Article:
So I begin to think. This person has attended primary school on parents’ money. Secondary school on parents’ money. University, parents paid. Then post graduate, you expect them to pay again? It’s not the expecting that’s baffling, it’s the sense of entitlement that comes with that expectation. Aye ma le o… Did your parents come to the world to live and die for you? Yet people like that start working and only send their parents a token of what they get. Some mosques/churches even get more from most people than parents of those people do. Or how many of us really send 10percent of our earnings to parents every month? But we’ll eagerly do so for churches or mosques because “Tithes are a must”.
Growing up, my parents always made it clear; whatever money you didn’t work for, is not your own. Our money is not your money. If we give you, it’s because we want to. Not because you are entitled to it. I guess the definition of work in their time and mine are two generations apart. I think 50 Cent’s “Have a Baby by Me Baby, Be a Millionaire” predicted a new kind of profession for this generation. Or how else can one explain the Baby Mama profession of most ladies this generation? You should listen to that song again.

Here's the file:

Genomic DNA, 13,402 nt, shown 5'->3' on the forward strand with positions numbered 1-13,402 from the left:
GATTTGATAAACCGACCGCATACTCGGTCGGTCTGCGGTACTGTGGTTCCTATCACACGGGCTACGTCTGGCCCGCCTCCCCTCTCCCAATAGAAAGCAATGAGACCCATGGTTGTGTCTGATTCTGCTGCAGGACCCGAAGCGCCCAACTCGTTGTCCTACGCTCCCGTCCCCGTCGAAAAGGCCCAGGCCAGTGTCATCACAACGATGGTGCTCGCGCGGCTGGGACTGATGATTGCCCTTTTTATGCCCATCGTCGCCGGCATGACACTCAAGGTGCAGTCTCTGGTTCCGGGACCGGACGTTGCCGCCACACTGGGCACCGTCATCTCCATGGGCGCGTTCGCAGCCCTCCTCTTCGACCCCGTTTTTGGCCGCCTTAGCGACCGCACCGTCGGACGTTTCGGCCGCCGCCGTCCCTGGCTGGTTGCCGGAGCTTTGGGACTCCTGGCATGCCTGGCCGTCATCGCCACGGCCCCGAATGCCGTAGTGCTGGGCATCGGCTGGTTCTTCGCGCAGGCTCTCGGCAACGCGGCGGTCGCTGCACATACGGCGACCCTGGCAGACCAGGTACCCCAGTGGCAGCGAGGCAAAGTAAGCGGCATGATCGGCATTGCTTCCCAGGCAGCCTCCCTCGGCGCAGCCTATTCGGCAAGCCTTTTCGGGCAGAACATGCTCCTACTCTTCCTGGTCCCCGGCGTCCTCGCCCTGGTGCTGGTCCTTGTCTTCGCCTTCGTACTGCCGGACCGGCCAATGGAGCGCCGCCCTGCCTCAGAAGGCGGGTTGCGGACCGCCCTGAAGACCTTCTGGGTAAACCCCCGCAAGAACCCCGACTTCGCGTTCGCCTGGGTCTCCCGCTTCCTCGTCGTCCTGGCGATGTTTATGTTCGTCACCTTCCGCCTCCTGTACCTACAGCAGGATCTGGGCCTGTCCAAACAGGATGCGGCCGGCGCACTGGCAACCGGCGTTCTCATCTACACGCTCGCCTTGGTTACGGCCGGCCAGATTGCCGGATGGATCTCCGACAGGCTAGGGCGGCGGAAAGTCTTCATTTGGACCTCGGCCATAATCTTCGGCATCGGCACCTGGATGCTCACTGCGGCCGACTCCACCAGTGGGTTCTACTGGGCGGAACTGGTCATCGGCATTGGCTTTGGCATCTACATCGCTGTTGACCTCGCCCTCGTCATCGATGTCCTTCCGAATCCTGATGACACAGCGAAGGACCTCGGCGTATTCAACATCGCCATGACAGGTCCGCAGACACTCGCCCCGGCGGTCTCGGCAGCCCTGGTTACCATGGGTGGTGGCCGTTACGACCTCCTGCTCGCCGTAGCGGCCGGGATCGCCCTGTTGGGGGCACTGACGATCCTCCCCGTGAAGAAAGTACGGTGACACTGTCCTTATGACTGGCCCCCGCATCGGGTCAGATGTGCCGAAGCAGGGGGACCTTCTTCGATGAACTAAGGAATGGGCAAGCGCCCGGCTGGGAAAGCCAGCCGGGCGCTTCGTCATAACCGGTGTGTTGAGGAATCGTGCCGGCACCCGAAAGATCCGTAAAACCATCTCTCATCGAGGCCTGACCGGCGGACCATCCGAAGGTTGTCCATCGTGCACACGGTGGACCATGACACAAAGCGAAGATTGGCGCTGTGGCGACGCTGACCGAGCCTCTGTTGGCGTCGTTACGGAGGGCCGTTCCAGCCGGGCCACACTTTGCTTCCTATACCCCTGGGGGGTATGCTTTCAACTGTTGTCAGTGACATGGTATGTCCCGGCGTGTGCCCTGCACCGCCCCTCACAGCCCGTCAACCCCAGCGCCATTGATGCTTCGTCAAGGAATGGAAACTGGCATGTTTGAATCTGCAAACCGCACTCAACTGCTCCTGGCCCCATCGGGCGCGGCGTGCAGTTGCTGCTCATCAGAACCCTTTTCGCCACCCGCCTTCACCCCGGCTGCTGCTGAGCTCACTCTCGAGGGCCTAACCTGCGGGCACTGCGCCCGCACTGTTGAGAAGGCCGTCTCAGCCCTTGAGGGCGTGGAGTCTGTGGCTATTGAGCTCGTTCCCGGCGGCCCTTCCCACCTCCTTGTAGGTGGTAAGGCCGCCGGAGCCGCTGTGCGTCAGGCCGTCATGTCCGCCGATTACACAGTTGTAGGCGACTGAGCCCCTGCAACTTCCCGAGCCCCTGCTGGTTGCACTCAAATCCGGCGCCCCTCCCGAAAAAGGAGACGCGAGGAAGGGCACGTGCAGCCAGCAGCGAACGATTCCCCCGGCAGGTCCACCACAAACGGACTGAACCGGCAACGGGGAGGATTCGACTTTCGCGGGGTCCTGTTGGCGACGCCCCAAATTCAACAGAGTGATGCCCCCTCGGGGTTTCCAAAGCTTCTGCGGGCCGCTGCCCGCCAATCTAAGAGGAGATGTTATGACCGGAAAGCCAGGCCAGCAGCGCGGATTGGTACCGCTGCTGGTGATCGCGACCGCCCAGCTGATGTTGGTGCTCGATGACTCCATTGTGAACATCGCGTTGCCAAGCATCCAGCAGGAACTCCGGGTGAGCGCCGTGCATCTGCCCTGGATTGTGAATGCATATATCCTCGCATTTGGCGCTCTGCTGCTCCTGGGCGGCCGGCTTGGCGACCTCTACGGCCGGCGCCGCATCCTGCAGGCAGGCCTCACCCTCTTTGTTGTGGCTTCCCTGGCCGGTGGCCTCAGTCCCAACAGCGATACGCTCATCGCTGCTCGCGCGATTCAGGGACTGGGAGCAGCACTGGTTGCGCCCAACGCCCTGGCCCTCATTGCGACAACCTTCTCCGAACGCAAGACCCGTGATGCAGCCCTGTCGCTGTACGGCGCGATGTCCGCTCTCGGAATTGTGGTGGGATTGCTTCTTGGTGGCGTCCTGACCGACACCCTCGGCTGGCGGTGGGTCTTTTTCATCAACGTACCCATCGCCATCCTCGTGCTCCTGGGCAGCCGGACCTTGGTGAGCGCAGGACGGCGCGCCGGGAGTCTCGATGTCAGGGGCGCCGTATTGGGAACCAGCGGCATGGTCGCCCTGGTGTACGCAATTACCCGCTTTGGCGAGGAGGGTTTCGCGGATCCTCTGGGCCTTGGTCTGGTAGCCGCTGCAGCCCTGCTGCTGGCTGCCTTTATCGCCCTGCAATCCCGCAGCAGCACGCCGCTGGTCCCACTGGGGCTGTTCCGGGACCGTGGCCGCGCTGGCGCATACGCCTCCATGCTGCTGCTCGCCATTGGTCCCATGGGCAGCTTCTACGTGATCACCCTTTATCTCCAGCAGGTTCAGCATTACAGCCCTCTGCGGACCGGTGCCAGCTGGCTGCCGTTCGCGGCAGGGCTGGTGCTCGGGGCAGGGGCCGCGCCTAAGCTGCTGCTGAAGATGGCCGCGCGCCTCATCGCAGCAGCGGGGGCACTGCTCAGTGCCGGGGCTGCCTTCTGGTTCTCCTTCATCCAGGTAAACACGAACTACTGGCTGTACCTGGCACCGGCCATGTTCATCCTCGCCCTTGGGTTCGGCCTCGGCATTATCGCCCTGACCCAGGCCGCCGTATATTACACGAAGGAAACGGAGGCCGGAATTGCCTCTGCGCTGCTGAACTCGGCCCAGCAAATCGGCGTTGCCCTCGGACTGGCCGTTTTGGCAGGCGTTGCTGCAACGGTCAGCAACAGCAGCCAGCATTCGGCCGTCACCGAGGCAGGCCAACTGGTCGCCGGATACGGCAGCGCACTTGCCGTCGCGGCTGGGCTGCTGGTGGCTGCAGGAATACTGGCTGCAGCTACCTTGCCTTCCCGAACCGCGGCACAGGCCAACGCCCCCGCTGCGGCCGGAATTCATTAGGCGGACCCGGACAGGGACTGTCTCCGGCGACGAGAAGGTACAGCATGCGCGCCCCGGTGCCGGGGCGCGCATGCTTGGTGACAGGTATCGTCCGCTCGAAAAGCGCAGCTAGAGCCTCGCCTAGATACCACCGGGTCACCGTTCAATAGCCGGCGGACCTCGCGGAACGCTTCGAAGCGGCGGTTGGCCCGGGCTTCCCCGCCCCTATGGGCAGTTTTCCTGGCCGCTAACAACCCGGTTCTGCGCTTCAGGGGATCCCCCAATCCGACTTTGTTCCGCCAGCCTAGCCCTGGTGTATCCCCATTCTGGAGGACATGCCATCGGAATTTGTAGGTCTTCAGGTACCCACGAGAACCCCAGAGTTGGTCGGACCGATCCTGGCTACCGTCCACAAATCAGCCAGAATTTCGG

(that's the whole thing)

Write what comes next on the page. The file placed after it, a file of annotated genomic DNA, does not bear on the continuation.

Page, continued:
Moving on, I can only think of one, two, maybe three people who ever ‘dashed’ me money. In fact, my father is a staunch believer of whatever life you want to live, you should pay for it. Bills, lifestyle, the whole hog. So till date, if I get a money dash, I find it weird. Like in my head, I’m thinking, did I work for this? How much help have I offered this person to deserve this? Oh, before you start thinking, “this one no like money o”. Please I like money, I like it better when I’ve earned it. And before you think I’m rich, that’s not it either. (it’s been years my parents gave me anything that can be converted to liquid cash). Like you, I dey hustle. Besides, there’s nothing sweeter than spending money you worked for.